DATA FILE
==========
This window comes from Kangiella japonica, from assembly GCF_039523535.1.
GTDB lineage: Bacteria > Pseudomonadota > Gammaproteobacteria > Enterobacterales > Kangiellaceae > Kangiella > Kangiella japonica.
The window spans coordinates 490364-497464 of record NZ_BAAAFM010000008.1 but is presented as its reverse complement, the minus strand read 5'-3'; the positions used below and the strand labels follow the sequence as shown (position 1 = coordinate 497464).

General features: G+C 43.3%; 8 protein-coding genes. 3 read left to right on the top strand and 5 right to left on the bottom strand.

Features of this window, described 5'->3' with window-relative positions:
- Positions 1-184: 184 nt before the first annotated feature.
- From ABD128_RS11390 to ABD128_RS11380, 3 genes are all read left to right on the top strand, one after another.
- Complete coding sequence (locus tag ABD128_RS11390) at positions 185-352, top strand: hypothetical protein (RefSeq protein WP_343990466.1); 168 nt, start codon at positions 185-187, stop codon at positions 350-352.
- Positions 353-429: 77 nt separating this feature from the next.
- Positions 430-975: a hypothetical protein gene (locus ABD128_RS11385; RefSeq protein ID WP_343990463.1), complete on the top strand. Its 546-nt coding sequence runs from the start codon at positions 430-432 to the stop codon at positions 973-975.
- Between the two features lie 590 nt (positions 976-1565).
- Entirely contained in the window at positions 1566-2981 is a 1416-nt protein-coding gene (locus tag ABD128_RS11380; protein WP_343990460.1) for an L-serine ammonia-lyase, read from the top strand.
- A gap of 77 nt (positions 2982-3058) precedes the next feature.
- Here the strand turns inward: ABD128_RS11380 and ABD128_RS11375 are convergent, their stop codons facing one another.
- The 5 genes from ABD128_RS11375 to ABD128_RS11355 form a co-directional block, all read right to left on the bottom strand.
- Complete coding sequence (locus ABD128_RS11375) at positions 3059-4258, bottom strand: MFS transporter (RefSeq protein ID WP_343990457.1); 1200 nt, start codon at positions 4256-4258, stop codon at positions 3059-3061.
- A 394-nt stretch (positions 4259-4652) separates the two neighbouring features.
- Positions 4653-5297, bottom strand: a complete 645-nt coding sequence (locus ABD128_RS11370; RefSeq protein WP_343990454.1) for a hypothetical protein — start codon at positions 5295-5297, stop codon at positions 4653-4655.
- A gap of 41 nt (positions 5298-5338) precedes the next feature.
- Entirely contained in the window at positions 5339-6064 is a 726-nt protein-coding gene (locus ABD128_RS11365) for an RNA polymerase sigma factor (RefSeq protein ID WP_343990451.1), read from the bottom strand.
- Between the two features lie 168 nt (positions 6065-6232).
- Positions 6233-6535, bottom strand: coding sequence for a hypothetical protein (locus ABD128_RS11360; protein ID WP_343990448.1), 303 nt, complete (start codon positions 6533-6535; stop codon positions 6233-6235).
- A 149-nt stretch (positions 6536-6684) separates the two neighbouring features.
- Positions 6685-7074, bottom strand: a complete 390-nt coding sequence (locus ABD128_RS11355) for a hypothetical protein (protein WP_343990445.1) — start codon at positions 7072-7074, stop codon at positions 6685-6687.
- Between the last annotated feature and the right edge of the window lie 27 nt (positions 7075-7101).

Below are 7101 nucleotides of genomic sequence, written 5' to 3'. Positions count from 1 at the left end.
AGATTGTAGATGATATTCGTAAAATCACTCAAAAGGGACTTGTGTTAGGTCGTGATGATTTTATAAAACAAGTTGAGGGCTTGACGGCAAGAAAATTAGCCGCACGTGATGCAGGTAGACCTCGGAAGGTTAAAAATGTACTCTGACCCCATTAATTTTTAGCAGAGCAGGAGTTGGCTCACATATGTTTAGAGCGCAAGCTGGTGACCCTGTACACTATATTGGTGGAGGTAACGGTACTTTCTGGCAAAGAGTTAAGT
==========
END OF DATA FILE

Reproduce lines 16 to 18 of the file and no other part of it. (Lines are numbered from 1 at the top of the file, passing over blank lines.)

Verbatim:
- Complete coding sequence (locus ABD128_RS11375) at positions 3059-4258, bottom strand: MFS transporter (RefSeq protein ID WP_343990457.1); 1200 nt, start codon at positions 4256-4258, stop codon at positions 3059-3061.
- A 394-nt stretch (positions 4259-4652) separates the two neighbouring features.
- Positions 4653-5297, bottom strand: a complete 645-nt coding sequence (locus ABD128_RS11370; RefSeq protein WP_343990454.1) for a hypothetical protein — start codon at positions 5295-5297, stop codon at positions 4653-4655.